Freedom of the Press Remains Elusive in Turkey

Though the government denies targeting journalists, more than 90 Turkish journalists have spent most of the last year behind bars

Stephen Franklin

In 2011, journalists and activists rallied in the streets of Ankara to demand greater freedom of the press. (Adem Altan/AFP/Getty Images)

ISTAN­BUL — Necati Abay is not afraid to speak his mind.

If I were afraid, I would not be talk­ing to you,” he says, after list­ing all the woes he and oth­er Turk­ish jour­nal­ists have faced.

But he is cau­tious, and for good reasons.

There are many inno­cent peo­ple in pris­ons,” says Abay, sit­ting in a café in Istanbul’s Kadikoy sec­tion, look­ing like an anony­mous small busi­ness­man with a heap of things to do on his mind.

He is busy, indeed.

A left­ist jour­nal­ist, who has seen his share of pris­ons, Abay, 56, is the spokesman for the Plat­form for Sol­i­dar­i­ty with Arrest­ed Jour­nal­ists. It’s a tiny orga­ni­za­tion with no funds but the enor­mous goal of keep­ing Turks informed on the fate of what jour­nal­ists say is the record num­ber of their ranks in prison. By jour­nal­ists’ count, more than 90 jour­nal­ists have been in prison for most of the last year — many in high secu­ri­ty pris­ons’ iso­la­tion cells. And near­ly all are there for noth­ing more than their report­ing, says Abay.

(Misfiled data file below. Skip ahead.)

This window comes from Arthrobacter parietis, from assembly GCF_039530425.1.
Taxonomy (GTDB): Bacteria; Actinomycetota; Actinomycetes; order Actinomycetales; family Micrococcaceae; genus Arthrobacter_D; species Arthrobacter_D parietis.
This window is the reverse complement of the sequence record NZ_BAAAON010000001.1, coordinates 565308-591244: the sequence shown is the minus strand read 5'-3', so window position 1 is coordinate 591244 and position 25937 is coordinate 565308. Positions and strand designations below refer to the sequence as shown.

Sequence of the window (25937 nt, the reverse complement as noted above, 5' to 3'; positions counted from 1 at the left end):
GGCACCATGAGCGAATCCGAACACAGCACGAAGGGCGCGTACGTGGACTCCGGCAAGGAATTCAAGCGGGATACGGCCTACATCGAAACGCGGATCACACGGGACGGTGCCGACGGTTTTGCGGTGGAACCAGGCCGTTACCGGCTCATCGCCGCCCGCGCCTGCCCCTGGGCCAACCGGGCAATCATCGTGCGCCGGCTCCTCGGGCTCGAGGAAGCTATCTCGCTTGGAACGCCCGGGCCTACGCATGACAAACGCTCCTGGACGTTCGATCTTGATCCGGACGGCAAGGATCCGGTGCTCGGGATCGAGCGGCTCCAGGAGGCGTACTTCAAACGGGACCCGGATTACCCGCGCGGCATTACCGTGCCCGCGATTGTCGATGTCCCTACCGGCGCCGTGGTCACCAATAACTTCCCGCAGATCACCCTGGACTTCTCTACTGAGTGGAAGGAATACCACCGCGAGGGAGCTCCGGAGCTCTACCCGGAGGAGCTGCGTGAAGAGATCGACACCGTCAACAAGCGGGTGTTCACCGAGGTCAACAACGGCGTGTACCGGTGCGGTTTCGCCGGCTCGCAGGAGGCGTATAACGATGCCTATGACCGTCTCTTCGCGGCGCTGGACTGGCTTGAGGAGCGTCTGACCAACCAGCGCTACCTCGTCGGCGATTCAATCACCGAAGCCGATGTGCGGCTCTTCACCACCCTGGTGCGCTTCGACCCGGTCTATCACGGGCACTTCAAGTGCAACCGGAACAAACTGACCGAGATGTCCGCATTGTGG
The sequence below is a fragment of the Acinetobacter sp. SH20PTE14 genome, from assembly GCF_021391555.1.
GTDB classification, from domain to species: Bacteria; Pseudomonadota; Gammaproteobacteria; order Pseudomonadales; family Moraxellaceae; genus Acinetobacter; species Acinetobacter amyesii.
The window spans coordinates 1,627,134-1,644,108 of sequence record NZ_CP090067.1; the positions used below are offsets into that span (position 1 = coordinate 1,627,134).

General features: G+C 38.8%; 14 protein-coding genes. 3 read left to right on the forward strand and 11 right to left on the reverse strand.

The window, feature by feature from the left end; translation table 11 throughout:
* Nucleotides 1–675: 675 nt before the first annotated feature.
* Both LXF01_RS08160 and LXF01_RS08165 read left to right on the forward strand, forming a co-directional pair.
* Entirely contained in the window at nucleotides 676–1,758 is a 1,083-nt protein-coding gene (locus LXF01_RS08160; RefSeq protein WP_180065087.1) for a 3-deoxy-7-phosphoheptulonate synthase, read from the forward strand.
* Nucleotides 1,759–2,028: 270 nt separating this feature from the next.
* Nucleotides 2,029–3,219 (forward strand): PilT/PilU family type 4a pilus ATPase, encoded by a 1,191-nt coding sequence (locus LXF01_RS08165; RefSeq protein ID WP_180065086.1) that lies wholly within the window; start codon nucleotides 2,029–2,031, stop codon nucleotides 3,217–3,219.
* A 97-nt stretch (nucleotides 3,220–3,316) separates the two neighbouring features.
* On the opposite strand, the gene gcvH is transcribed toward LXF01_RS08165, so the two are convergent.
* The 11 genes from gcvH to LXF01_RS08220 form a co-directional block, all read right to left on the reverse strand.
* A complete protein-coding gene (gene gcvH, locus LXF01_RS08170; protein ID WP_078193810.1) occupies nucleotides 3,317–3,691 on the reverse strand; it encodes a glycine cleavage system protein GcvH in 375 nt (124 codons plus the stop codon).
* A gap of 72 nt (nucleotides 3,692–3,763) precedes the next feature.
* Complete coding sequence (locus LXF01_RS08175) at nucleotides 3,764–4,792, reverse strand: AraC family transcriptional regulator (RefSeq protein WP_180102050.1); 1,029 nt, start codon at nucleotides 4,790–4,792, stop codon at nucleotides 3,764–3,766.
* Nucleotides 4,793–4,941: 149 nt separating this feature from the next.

Turk­ish offi­cials strong­ly deny what they con­sid­er the myth” of impris­oned jour­nal­ists. They say the jour­nal­ists either com­mit­ted crimes or were car­ry­ing out pro­pa­gan­da on behalf of out­lawed orga­ni­za­tions. They have reject­ed crit­i­cism from groups like the Com­mit­tee to Pro­tect Jour­nal­ists and Reporters With­out Bor­ders, which have con­demned the attacks on free­dom of expres­sion in Turkey.

Yet the gov­ern­ment has sought to blunt crit­i­cism from Euro­pean human rights groups by chang­ing some prac­tices and vow­ing to car­ry out legal reforms. Turkey has long wait­ed to join the Euro­pean Com­mu­ni­ty and the crit­i­cism is one obsta­cle to that.

Frus­trat­ed by their colleague’s treat­ment, many Turk­ish jour­nal­ists are cyn­i­cal, how­ev­er, about the government’s promises.

The major­i­ty of jour­nal­ists in prison or fac­ing tri­als work for the news media that serves the large Kur­dish minor­i­ty. There’s a small of num­ber of left­ists and a few from the main­stream news media, who are also in prison or have been released and face trials.

Turkey’s over­broad def­i­n­i­tion of ter­ror­ism still allows for arbi­trary impo­si­tion of the harsh­est ter­ror­ism charges against indi­vid­u­als about whom there is lit­tle evi­dence of log­i­cal or mate­r­i­al sup­port for ter­ror­ism or of involve­ment in plot­ting vio­lent activ­i­ties,” Human Rights Watch not­ed in a recent report.

Since Abay helped form the orga­ni­za­tion sev­er­al years ago, out of frus­tra­tion from the lack of sup­port for jour­nal­ists, Abay has honed to the same theme.

In Turkey there is no press free­dom,” he says with a furi­ous wave of his hand. Before they used to kill jour­nal­ists, now they put them in prison.”